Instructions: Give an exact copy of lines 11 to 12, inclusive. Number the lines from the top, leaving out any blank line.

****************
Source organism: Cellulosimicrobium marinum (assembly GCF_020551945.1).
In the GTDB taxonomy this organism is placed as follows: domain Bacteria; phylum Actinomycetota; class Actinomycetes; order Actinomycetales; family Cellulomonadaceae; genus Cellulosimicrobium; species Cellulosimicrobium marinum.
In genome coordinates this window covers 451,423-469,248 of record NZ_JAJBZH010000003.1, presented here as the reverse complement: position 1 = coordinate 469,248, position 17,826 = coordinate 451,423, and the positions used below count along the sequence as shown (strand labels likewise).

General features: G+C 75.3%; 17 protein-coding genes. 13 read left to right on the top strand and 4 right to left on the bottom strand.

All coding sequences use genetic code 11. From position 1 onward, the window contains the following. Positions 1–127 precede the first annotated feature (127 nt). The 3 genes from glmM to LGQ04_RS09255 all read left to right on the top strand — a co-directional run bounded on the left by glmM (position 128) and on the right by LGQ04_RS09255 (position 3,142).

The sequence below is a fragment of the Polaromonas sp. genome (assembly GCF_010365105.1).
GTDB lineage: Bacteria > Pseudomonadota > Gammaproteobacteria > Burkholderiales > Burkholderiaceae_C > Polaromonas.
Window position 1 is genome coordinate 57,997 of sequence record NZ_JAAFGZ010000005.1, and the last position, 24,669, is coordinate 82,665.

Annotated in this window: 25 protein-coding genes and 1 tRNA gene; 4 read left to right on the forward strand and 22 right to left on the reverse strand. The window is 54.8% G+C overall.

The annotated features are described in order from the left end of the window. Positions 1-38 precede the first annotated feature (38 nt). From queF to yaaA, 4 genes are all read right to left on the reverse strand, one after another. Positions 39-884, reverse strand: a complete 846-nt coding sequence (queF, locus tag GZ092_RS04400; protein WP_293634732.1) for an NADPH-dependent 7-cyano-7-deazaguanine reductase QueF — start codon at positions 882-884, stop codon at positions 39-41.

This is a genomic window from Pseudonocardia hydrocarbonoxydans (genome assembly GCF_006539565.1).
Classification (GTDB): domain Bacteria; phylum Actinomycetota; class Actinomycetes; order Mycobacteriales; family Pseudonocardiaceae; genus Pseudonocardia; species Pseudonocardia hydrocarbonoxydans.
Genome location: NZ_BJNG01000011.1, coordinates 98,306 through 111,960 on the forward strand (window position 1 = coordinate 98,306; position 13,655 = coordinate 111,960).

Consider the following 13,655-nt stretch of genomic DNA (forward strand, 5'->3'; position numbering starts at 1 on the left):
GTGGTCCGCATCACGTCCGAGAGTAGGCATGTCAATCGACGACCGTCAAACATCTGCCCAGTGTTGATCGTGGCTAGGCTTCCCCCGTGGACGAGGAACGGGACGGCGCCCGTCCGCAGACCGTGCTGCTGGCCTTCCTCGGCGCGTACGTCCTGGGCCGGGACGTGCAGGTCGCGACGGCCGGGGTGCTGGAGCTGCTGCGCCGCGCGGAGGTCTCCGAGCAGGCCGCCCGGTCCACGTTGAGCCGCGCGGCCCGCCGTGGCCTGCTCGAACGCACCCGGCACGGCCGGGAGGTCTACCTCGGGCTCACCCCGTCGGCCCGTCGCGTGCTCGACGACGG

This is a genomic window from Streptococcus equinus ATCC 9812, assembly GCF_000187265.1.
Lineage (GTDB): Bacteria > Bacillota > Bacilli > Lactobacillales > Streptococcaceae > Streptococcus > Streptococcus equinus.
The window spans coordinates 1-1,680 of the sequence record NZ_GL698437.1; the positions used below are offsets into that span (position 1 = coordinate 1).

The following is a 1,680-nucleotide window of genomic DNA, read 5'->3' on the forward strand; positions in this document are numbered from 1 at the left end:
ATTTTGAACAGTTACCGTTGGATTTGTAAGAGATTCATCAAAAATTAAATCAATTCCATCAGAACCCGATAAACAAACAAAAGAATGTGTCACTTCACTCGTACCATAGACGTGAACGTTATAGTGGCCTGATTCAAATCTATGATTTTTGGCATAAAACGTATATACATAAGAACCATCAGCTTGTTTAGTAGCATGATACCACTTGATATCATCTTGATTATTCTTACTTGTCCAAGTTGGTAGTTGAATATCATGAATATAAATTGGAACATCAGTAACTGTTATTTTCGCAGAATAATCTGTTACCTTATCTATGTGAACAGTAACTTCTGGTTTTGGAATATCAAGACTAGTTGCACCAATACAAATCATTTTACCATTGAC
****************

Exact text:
This is a genomic window from Pseudonocardia hydrocarbonoxydans (genome assembly GCF_006539565.1).
Classification (GTDB): domain Bacteria; phylum Actinomycetota; class Actinomycetes; order Mycobacteriales; family Pseudonocardiaceae; genus Pseudonocardia; species Pseudonocardia hydrocarbonoxydans.